“I feel hugely successful that we were able to do this and make it work,” Grier said. “We can be proud of the legacy, but I feel like it could have been more successful. I owe it to do more, but would it be unethical to go out and finish the project without the Winona State and Diné College students,” Grier said.
Grier emphasized how he had hoped for the project to continue forever.
“The original plan was to do five years of the project, then turn it all over to Diné [College],” Grier said.
The college had been trying to help develop a journalism major at Diné College, but Grier said this might not happen.
“I didn’t think I could run the project forever,” Grier said, continuing that he had wished to work on it a little more before passing it on.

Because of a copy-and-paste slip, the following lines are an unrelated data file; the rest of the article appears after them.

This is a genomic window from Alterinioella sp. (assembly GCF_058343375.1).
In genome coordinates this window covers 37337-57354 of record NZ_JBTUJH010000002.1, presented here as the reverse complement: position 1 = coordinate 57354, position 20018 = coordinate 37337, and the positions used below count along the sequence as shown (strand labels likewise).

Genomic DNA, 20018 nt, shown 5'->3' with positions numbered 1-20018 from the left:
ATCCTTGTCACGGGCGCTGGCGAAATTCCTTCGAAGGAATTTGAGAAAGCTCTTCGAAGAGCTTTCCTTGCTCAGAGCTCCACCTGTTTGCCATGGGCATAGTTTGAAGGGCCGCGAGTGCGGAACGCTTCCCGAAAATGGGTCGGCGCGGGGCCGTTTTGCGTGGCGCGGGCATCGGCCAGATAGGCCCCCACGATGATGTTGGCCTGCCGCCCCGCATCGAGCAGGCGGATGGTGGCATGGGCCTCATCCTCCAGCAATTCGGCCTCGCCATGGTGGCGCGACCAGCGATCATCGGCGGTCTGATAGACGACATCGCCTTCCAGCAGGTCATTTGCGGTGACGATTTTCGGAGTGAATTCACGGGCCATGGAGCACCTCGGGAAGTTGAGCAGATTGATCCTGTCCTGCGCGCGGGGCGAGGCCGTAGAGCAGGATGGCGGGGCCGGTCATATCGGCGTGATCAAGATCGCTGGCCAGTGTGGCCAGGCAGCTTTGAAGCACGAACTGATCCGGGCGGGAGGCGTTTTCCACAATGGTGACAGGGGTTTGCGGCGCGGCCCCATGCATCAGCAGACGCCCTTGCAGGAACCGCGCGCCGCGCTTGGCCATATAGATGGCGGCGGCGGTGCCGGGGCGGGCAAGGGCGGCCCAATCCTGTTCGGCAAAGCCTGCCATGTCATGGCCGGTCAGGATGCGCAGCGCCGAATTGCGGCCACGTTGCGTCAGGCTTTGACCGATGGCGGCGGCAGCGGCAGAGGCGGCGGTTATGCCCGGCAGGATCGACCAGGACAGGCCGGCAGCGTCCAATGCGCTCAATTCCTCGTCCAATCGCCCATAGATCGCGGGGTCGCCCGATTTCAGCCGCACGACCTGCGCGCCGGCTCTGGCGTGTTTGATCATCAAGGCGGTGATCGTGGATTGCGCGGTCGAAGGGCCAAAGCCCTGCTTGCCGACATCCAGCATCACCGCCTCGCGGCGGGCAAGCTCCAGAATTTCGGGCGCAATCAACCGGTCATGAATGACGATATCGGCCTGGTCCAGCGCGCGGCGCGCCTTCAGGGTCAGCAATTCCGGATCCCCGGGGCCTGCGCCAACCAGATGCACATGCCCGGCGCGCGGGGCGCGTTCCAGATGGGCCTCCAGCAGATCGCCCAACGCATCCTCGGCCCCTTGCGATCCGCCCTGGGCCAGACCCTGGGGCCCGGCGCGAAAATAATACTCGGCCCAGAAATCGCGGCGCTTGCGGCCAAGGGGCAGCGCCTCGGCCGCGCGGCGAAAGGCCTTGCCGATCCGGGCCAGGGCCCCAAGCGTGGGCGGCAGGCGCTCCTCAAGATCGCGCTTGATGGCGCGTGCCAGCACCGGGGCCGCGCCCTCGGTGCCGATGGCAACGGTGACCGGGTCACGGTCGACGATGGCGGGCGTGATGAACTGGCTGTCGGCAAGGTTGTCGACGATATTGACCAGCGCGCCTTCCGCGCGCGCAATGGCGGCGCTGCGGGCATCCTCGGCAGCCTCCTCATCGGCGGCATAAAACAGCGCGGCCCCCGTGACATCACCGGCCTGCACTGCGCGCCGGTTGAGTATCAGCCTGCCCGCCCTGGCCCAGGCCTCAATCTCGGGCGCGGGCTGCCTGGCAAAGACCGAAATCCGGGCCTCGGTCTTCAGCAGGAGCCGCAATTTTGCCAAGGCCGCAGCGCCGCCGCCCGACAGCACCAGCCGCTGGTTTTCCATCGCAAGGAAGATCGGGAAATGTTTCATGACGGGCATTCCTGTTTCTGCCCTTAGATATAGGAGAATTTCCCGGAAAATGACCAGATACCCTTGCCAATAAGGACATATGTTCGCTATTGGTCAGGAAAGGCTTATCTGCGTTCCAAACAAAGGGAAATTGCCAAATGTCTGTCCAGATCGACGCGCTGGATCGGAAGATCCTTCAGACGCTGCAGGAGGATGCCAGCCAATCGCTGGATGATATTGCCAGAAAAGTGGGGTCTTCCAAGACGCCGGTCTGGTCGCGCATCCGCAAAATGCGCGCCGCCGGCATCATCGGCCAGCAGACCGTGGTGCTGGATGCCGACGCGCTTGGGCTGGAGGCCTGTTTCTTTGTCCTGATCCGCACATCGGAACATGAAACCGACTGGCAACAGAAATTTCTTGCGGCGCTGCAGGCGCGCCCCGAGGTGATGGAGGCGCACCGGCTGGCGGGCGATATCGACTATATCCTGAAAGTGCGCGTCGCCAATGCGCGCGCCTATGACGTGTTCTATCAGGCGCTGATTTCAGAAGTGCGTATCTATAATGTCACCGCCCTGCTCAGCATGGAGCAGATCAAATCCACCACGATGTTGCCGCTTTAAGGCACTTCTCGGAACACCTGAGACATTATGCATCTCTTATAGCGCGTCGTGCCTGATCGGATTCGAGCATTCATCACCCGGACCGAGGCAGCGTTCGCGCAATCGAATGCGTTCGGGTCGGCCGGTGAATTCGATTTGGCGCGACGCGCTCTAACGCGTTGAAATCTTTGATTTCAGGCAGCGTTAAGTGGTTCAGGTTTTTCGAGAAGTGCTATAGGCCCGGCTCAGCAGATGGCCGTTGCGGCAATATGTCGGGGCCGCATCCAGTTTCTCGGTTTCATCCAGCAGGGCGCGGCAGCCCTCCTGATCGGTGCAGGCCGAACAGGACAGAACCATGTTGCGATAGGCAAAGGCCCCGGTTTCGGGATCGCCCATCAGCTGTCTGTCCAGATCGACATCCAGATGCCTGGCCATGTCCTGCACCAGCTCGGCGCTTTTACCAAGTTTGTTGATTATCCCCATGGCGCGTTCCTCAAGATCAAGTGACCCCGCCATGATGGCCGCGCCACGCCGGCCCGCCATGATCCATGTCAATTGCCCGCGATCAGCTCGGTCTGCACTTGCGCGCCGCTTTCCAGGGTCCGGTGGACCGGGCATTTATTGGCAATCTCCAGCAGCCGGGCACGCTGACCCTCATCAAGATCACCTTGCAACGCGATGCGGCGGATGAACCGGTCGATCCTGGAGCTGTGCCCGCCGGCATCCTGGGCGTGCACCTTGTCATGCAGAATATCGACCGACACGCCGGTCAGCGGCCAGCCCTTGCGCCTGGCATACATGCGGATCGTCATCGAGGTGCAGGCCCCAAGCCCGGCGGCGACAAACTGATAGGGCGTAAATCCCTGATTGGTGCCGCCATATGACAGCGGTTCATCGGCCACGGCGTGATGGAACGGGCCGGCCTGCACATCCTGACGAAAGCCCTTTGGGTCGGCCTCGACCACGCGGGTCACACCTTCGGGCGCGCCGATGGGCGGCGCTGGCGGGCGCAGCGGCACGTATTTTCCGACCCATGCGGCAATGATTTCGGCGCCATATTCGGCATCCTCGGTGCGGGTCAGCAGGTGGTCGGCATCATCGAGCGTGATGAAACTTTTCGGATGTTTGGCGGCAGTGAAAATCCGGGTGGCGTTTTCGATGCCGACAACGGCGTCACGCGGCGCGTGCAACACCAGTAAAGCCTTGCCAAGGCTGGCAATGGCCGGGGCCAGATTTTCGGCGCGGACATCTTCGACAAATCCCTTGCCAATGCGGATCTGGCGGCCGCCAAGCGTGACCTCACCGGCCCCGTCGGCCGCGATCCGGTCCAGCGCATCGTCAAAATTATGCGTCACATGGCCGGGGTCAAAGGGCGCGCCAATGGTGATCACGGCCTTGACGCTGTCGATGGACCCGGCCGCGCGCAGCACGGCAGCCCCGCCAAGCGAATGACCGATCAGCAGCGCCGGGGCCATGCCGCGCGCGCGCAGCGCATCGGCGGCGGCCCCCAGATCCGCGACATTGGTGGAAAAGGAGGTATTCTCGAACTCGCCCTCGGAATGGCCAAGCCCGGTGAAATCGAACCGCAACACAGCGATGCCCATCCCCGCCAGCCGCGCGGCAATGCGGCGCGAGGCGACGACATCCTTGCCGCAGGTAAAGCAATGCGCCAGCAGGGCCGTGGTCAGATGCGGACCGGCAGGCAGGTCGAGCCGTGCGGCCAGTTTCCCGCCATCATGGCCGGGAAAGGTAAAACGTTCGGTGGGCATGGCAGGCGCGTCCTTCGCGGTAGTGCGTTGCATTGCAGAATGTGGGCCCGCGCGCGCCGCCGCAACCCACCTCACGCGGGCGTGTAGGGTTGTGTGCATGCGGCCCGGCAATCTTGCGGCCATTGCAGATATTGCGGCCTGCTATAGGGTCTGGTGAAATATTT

Christiano said, “The most important part of the Navajo Oral History Project for me was realizing, in my own life and with our students, that people are a lot more alike than we are different.”
Christiano added how it did not take more than a couple uncomfortable days to become friends with the students from Diné College, and he is still friends with some of them.
“[The project] helped me learn pieces of US History that I never would have learned in textbooks. Things like the Navajo livestock reduction, the Long Walk, which is basically their Trail of Tears; these are things you’d really only hear firsthand,” Christiano said.
Schneider added how the impact Grier has made on the students and the project cannot be ignored.
“Grier puts such an amazing effort into this project and downplays how much time he puts into it,” Schneider said. “It gives students an amazing opportunity.”
Though, at this point going out for the 2016 year would not be possible, Grier said they are hoping to get things back and running again for the summer of 2017.